Native student at U of M-Morris looks to honor relatives by keeping Dakota language alive
A Native student at the University of Minnesota-Morris is working to preserve his tribe’s language and honor ancestors.
Extending a greeting in his native Dakota language is one way Gavin Zempel bridges his past to his future.
“I descend from multiple, successive boarding school survivors, and my grandparents and great-grandparents were not allowed to speak Dakota,” Zempel said.
His grandparents and great-grandparents, faced with no other choice, ended up at the Pipestone Indian Training School in southwest Minnesota, where they were stripped of their language and culture.
“None of my parents spoke Dakota anymore. None of them were fluent by the time they left but they were all fluent when they got there,” Zempel said. “… They lost their ability to speak Dakota.”
One of Zempel’s goals is to keep the language alive for future generations.
“The Dakota language is what makes us Dakota people,” he said. “It’s what gives us our identities and ties us to this land. There are hundreds of Dakota place names in Minnesota. And to lose the language would be to lose that tie.”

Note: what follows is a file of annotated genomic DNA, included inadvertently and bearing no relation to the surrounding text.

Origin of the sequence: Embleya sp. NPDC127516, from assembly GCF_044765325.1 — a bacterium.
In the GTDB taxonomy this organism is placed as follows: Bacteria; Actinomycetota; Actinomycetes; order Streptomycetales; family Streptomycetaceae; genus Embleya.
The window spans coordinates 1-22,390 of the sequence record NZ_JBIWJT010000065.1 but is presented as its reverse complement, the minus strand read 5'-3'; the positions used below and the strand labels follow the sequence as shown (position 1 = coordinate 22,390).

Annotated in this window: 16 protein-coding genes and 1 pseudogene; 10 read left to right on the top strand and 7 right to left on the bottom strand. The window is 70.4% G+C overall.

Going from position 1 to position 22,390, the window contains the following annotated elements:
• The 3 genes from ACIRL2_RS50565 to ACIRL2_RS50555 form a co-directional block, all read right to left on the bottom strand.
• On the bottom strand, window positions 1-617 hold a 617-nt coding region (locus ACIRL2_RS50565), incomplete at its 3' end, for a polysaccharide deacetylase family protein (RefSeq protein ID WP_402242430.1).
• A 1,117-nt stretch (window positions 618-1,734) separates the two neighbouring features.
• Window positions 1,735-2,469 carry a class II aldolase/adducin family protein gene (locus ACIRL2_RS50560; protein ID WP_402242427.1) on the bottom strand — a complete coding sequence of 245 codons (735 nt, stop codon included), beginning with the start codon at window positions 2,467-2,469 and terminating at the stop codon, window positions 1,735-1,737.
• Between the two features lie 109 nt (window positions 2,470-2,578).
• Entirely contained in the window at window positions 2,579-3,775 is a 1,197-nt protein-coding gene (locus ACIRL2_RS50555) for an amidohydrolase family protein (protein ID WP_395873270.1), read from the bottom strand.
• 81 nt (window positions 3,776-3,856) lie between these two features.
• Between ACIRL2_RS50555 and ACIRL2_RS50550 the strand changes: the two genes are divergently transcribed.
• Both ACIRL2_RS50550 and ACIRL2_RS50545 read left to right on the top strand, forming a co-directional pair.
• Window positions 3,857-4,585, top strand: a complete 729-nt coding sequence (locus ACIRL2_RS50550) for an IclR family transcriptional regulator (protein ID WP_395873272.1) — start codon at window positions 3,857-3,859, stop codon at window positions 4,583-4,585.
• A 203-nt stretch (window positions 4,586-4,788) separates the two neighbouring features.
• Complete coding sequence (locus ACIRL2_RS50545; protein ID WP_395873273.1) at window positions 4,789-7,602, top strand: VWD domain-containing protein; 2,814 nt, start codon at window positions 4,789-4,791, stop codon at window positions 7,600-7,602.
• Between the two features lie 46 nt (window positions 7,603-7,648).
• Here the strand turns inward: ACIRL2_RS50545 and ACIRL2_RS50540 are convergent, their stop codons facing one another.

His studies brought him to the University of Minnesota-Morris, where 30% of the student body is Native American. It was originally the Morris Industrial School for Indians — another boarding school.
The land is still sacred for Zempel and other students whose ancestors were here.
“It means to know that my ancestors were here,” Zempel said. “Our language developed. Our culture developed. Everything we are as a people developed in tandem with this land. The specific animals that are here. That formed who we are as a people.”
The old dormitory at the Morris Industrial School for Indians, built in 1899, is still standing on campus. It’s something that Zempel and other Native students want to keep.
“My ancestors survived a lot. And when I look back on that I feel mostly pride in the strength that they had,” Zempel said.
The university is asking the Minnesota Legislature for $6 million to upgrade and preserve the building.